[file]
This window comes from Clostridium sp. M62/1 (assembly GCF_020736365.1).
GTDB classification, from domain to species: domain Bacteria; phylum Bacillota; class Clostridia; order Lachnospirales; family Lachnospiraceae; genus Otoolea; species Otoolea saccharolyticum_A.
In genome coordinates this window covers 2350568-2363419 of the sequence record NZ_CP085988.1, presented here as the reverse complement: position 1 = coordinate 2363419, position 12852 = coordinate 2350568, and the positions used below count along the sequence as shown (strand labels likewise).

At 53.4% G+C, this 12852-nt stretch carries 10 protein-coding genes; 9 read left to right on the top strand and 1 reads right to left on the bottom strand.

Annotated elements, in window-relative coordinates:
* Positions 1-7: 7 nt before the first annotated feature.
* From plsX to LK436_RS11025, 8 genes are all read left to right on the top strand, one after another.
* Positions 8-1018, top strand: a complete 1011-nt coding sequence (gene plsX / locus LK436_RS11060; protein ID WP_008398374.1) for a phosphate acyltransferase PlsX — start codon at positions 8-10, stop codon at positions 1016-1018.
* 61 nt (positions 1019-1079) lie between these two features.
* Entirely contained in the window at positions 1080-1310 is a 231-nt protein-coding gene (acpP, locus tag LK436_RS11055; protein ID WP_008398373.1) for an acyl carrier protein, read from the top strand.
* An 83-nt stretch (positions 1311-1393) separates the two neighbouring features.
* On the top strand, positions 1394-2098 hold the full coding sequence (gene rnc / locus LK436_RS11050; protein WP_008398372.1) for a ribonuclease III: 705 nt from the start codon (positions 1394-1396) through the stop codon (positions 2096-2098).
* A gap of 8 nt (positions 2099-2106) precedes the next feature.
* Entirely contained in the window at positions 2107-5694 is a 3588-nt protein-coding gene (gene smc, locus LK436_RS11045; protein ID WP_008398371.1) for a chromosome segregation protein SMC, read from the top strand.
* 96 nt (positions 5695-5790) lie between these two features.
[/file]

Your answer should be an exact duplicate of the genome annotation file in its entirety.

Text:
This window comes from Clostridium sp. M62/1 (assembly GCF_020736365.1).
GTDB classification, from domain to species: domain Bacteria; phylum Bacillota; class Clostridia; order Lachnospirales; family Lachnospiraceae; genus Otoolea; species Otoolea saccharolyticum_A.
In genome coordinates this window covers 2350568-2363419 of the sequence record NZ_CP085988.1, presented here as the reverse complement: position 1 = coordinate 2363419, position 12852 = coordinate 2350568, and the positions used below count along the sequence as shown (strand labels likewise).

At 53.4% G+C, this 12852-nt stretch carries 10 protein-coding genes; 9 read left to right on the top strand and 1 reads right to left on the bottom strand.

Annotated elements, in window-relative coordinates:
* Positions 1-7: 7 nt before the first annotated feature.
* From plsX to LK436_RS11025, 8 genes are all read left to right on the top strand, one after another.
* Positions 8-1018, top strand: a complete 1011-nt coding sequence (gene plsX / locus LK436_RS11060; protein ID WP_008398374.1) for a phosphate acyltransferase PlsX — start codon at positions 8-10, stop codon at positions 1016-1018.
* 61 nt (positions 1019-1079) lie between these two features.
* Entirely contained in the window at positions 1080-1310 is a 231-nt protein-coding gene (acpP, locus tag LK436_RS11055; protein ID WP_008398373.1) for an acyl carrier protein, read from the top strand.
* An 83-nt stretch (positions 1311-1393) separates the two neighbouring features.
* On the top strand, positions 1394-2098 hold the full coding sequence (gene rnc / locus LK436_RS11050; protein WP_008398372.1) for a ribonuclease III: 705 nt from the start codon (positions 1394-1396) through the stop codon (positions 2096-2098).
* A gap of 8 nt (positions 2099-2106) precedes the next feature.
* Entirely contained in the window at positions 2107-5694 is a 3588-nt protein-coding gene (gene smc, locus LK436_RS11045; protein ID WP_008398371.1) for a chromosome segregation protein SMC, read from the top strand.
* 96 nt (positions 5695-5790) lie between these two features.